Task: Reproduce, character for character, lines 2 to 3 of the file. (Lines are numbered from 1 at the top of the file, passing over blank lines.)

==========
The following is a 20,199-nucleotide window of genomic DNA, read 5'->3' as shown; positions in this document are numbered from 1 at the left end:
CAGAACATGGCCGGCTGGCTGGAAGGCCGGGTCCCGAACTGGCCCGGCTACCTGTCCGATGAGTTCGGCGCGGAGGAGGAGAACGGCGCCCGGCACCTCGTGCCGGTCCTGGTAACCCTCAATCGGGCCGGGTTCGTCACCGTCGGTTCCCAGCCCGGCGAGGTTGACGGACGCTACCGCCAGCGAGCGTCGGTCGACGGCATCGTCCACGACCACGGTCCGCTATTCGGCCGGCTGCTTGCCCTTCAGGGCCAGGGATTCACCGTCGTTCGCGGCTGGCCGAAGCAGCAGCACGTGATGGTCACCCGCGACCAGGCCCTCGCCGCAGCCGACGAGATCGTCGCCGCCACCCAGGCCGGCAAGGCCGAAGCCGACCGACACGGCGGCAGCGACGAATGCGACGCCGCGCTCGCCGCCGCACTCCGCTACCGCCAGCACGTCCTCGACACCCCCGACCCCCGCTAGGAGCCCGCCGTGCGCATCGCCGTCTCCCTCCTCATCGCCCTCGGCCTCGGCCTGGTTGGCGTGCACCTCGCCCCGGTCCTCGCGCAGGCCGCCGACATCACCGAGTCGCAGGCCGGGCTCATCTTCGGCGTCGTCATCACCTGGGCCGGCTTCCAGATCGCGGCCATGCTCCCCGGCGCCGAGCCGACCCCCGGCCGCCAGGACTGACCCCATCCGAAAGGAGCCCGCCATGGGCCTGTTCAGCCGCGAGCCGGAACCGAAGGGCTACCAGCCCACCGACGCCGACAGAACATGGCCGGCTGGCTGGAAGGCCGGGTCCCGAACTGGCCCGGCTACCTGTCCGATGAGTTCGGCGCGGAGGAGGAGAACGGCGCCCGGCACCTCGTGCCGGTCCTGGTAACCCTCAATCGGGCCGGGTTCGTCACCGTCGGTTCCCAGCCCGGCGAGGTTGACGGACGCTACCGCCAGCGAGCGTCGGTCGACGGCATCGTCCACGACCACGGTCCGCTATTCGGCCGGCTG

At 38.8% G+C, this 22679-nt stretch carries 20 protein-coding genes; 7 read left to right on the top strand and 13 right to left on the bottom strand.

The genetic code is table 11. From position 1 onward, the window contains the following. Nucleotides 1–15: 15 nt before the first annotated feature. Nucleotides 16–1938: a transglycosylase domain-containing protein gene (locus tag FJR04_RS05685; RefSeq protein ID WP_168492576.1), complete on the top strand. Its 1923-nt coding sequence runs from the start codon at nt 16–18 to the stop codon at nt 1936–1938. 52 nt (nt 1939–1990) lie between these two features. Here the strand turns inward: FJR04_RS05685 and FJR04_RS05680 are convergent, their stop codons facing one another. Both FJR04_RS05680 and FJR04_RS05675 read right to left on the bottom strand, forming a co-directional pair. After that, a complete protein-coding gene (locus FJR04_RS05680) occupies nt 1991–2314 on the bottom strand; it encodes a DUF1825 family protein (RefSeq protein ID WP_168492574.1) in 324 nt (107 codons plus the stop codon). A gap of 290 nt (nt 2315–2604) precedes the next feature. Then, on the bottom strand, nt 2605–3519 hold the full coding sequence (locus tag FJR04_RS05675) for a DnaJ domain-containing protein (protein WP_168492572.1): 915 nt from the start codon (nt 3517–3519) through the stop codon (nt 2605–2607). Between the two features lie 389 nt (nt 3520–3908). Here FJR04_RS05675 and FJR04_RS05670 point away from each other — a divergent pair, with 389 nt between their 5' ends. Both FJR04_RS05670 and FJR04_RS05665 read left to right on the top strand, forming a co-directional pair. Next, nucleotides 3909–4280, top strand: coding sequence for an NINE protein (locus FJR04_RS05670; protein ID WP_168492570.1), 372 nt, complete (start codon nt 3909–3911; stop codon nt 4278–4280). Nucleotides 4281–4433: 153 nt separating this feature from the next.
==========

CAGAACATGGCCGGCTGGCTGGAAGGCCGGGTCCCGAACTGGCCCGGCTACCTGTCCGATGAGTTCGGCGCGGAGGAGGAGAACGGCGCCCGGCACCTCGTGCCGGTCCTGGTAACCCTCAATCGGGCCGGGTTCGTCACCGTCGGTTCCCAGCCCGGCGAGGTTGACGGACGCTACCGCCAGCGAGCGTCGGTCGACGGCATCGTCCACGACCACGGTCCGCTATTCGGCCGGCTGCTTGCCCTTCAGGGCCAGGGATTCACCGTCGTTCGCGGCTGGCCGAAGCAGCAGCACGTGATGGTCACCCGCGACCAGGCCCTCGCCGCAGCCGACGAGATCGTCGCCGCCACCCAGGCCGGCAAGGCCGAAGCCGACCGACACGGCGGCAGCGACGAATGCGACGCCGCGCTCGCCGCCGCACTCCGCTACCGCCAGCACGTCCTCGACACCCCCGACCCCCGCTAGGAGCCCGCCGTGCGCATCGCCGTCTCCCTCCTCATCGCCCTCGGCCTCGGCCTGGTTGGCGTGCACCTCGCCCCGGTCCTCGCGCAGGCCGCCGACATCACCGAGTCGCAGGCCGGGCTCATCTTCGGCGTCGTCATCACCTGGGCCGGCTTCCAGATCGCGGCCATGCTCCCCGGCGCCGAGCCGACCCCCGGCCGCCAGGACTGACCCCATCCGAAAGGAGCCCGCCATGGGCCTGTTCAGCCGCGAGCCGGAACCGAAGGGCTACCAGCCCACCGACGCCGACAGAACATGGCCGGCTGGCTGGAAGGCCGGGTCCCGAACTGGCCCGGCTACCTGTCCGATGAGTTCGGCGCGGAGGAGGAGAACGGCGCCCGGCACCTCGTGCCGGTCCTGGTAACCCTCAATCGGGCCGGGTTCGTCACCGTCGGTTCCCAGCCCGGCGAGGTTGACGGACGCTACCGCCAGCGAGCGTCGGTCGACGGCATCGTCCACGACCACGGTCCGCTATTCGGCCGGCTG

At 38.8% G+C, this 22679-nt stretch carries 20 protein-coding genes; 7 read left to right on the top strand and 13 right to left on the bottom strand.